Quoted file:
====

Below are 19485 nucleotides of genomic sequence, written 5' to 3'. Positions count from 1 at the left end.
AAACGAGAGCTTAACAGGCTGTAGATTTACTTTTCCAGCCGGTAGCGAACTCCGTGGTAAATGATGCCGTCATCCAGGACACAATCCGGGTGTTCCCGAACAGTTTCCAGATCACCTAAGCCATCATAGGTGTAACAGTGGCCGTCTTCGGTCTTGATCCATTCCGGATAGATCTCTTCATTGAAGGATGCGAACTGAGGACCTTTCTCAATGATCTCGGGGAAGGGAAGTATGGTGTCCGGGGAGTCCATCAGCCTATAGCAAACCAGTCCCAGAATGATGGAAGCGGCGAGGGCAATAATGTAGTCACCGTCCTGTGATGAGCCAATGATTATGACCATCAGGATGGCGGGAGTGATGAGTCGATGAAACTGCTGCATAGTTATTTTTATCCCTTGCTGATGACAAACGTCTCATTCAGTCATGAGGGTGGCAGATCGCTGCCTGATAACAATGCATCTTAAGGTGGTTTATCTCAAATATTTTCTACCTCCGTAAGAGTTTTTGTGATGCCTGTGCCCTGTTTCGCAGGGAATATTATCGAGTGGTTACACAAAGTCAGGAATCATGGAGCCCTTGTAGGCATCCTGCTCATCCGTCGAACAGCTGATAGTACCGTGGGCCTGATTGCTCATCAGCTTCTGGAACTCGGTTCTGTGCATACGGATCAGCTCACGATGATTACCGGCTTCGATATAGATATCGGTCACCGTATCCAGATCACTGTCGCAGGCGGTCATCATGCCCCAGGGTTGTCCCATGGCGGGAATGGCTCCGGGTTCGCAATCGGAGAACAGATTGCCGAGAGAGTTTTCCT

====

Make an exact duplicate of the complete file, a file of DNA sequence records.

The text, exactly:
Below are 19485 nucleotides of genomic sequence, written 5' to 3'. Positions count from 1 at the left end.
AAACGAGAGCTTAACAGGCTGTAGATTTACTTTTCCAGCCGGTAGCGAACTCCGTGGTAAATGATGCCGTCATCCAGGACACAATCCGGGTGTTCCCGAACAGTTTCCAGATCACCTAAGCCATCATAGGTGTAACAGTGGCCGTCTTCGGTCTTGATCCATTCCGGATAGATCTCTTCATTGAAGGATGCGAACTGAGGACCTTTCTCAATGATCTCGGGGAAGGGAAGTATGGTGTCCGGGGAGTCCATCAGCCTATAGCAAACCAGTCCCAGAATGATGGAAGCGGCGAGGGCAATAATGTAGTCACCGTCCTGTGATGAGCCAATGATTATGACCATCAGGATGGCGGGAGTGATGAGTCGATGAAACTGCTGCATAGTTATTTTTATCCCTTGCTGATGACAAACGTCTCATTCAGTCATGAGGGTGGCAGATCGCTGCCTGATAACAATGCATCTTAAGGTGGTTTATCTCAAATATTTTCTACCTCCGTAAGAGTTTTTGTGATGCCTGTGCCCTGTTTCGCAGGGAATATTATCGAGTGGTTACACAAAGTCAGGAATCATGGAGCCCTTGTAGGCATCCTGCTCATCCGTCGAACAGCTGATAGTACCGTGGGCCTGATTGCTCATCAGCTTCTGGAACTCGGTTCTGTGCATACGGATCAGCTCACGATGATTACCGGCTTCGATATAGATATCGGTCACCGTATCCAGATCACTGTCGCAGGCGGTCATCATGCCCCAGGGTTGTCCCATGGCGGGAATGGCTCCGGGTTCGCAATCGGAGAACAGATTGCCGAGAGAGTTTTCCT